Although this verse comes in the midst of a desperate plea for God's help against the psalmist enemies, I love the reference to morning. I love mornings...not the waking up part, because sadly, I always do that reluctantly or with a bit of protest. But once I am up, my favorite part of the day is morning. In the morning, the whole day is ahead and full of opportunity and time. (By evening, I am too tired to recognize or enjoy opportunity fully.) In the morning, it is easier to believe that all things are possible. In the morning, my heart can dream and imagine and hope far more easily than at night when I am exhausted...so perhaps that is is. I have the better chance of having strength and energy at the start of the day than with each passing hour after lunch time.
That is what makes morning the appropriate time for me to be reminded of God's unfailing love, of His promise to be with me always, of His mercies which are new each morning, of the hope and strength and purpose that He provides. With each passing hour that I am away, my heart is prone to wander, to become self-sufficient and self-reliant. By 5 o'clock, I can be so weary and frazzled (from doing my day according to me, by my strength and thresholds, measured by my designated to do list progress and so on) that it isn't until I yell in impatience at some family member that I see how far my heart is from Him.
The God of Israel spoke, the Rock of Israel said to me: ‘When one rules over people in righteousness, when he rules in the fear of God, he is like the light of morning at sunrise on a cloudless morning, like the brightness after rain that brings grass from the earth.’ 2 Sam. 23:3-5
Jesus is this ruler, both the Rock and God of Israel and the king better than David, ruling in perfect righteousness without any sin. He is just and the One who justifies. His rule, unlike Adam's, is not to increase His own position but to bring forth greater life than existed before...bringing grass from the earth, like the brightness after rain!
I went for an incredible run alone Saturday morning, out my front door and down Hollowell toward Northside Drive. It isn't what you would call a beautiful course with trash littering much of the ground beside the sidewalk, storefronts boarded over and covered in graffiti, holes in what sidewalk I could find and then a total lack of sidewalk when I came to the most dangerous part of the run under a train bridge. And yet, it was exhilarating to be out in my neighborhood, returning waves and good mornings from homeless men sitting in abandoned doorways, a "you go!" encouragement from the guard at some apartments along my way, getting a hug from a neighbor at a bus stop near our house on my return (and realizing the bus driver who slowed and then passed probably thought I was a prostitute - hee hee), a wave and a honk from another neighbor heading out to do errands and feeling the gratitude in my heart that I can call this my neighborhood.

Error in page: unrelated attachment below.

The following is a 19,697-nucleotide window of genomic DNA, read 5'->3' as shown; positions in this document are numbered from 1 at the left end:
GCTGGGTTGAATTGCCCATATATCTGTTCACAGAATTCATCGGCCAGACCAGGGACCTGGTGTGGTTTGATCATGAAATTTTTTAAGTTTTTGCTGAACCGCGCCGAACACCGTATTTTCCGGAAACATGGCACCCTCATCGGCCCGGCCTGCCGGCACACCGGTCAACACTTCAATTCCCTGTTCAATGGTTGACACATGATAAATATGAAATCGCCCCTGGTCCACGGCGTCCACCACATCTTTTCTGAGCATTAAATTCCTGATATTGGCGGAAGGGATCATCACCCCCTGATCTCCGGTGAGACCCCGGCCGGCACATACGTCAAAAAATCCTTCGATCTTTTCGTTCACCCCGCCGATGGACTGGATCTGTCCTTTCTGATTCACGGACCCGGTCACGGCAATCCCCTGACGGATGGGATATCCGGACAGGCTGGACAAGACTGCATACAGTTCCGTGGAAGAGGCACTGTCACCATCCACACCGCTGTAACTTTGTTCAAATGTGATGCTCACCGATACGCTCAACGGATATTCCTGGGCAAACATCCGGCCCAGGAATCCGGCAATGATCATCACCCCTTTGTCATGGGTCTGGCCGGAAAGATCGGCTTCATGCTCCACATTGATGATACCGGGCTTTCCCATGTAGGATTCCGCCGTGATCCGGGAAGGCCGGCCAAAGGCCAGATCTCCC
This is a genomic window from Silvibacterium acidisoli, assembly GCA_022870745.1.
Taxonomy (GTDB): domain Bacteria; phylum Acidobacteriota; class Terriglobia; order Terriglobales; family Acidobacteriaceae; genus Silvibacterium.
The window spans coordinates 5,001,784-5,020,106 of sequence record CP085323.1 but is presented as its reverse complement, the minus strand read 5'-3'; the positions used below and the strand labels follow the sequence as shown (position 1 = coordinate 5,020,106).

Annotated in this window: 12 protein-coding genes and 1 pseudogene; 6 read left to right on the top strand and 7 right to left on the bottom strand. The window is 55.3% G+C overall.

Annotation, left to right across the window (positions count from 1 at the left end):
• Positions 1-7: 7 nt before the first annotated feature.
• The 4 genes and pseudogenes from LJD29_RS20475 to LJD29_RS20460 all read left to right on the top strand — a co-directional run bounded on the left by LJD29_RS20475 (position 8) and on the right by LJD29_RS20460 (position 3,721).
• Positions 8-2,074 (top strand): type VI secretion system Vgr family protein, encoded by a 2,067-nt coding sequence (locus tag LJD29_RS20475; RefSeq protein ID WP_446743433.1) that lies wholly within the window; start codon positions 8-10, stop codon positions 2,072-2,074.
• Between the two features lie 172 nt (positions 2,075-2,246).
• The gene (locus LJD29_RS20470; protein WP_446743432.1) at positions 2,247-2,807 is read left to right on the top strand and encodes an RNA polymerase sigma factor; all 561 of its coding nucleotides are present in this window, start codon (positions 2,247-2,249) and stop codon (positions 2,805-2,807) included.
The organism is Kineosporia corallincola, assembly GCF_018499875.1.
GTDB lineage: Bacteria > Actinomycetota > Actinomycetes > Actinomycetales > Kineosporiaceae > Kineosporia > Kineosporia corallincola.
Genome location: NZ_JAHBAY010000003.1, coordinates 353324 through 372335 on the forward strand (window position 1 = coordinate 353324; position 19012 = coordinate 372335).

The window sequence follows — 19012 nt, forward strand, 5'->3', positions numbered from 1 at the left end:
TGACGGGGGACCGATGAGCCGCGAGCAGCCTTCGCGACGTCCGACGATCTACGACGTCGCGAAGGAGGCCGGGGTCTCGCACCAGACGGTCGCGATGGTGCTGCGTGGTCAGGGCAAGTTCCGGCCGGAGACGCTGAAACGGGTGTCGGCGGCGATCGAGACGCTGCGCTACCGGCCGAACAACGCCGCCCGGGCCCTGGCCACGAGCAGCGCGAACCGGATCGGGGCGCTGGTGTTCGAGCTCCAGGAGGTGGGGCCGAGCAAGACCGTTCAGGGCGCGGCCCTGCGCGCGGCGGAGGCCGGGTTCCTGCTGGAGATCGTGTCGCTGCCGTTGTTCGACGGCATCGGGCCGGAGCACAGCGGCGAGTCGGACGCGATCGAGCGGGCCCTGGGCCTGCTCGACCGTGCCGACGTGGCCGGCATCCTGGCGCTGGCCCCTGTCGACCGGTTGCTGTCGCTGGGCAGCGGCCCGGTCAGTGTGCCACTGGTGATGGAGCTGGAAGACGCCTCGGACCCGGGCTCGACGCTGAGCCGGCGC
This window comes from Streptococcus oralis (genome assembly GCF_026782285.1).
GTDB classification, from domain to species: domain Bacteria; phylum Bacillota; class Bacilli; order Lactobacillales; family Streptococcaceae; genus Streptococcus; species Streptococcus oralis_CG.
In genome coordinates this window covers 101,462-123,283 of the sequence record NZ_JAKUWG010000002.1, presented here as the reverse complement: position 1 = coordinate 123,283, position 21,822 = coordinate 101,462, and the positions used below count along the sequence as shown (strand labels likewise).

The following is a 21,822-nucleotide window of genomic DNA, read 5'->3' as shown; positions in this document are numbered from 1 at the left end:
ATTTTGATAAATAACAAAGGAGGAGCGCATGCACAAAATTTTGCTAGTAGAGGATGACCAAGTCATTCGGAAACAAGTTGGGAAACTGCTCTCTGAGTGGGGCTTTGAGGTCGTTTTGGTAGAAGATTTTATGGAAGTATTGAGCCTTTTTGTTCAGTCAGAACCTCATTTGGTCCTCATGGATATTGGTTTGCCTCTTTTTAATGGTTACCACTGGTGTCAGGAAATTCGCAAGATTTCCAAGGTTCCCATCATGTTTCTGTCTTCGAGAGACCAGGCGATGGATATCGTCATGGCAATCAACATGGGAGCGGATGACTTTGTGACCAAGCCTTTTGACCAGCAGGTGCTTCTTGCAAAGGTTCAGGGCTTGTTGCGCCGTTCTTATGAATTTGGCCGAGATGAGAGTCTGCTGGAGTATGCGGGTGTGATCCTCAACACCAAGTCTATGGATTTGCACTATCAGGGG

The enthusiasm I felt did not match what was plain to the naked eye, but it totally matched that description of Jesus being like the light of morning at sunrise on a cloudless morning. He is King and is redeeming all things, making all things new. Most importantly, that means the hearts of His people. But not far behind is the actual earth itself. I have been invited into this particular area of His redemptive work and can pick up trash or plant grass or grow flowers to life spring forth from areas that have been forgotten, abandoned, rejected, disregarded and forsaken. Better yet, He is making me new and using this place to redeem my heart.
Last week, as I was walking home from a neighbor's house, a man walking down the street in dirty clothes and one of those silky bandanna like head coverings stopped me to ask if I wanted some corn. He caught me in a weary moment, feeling wary of people always wanting something, and I told him no, thanks, I didn't have any money. He said, "Are you sure? I don't have any way of cooking them and just wanted the tomatoes. I got them from the library and don't want you to pay me for them. You can just have them if you'll eat them." I was amazed and humbled and so grateful. "Really!?!" I asked, showing my surprise at a gift from a wandering stranger. "Yes, here." Then he came with his brown bag, gave me four ears of corn still in the husk, and said, "God bless you." Indeed, He just has.
Yet this I call to mind and therefore I have hope: Because of the LORD’s great love we are not consumed, for his compassions never fail. They are new every morning; great is your faithfulness. Lamentations 3:21-23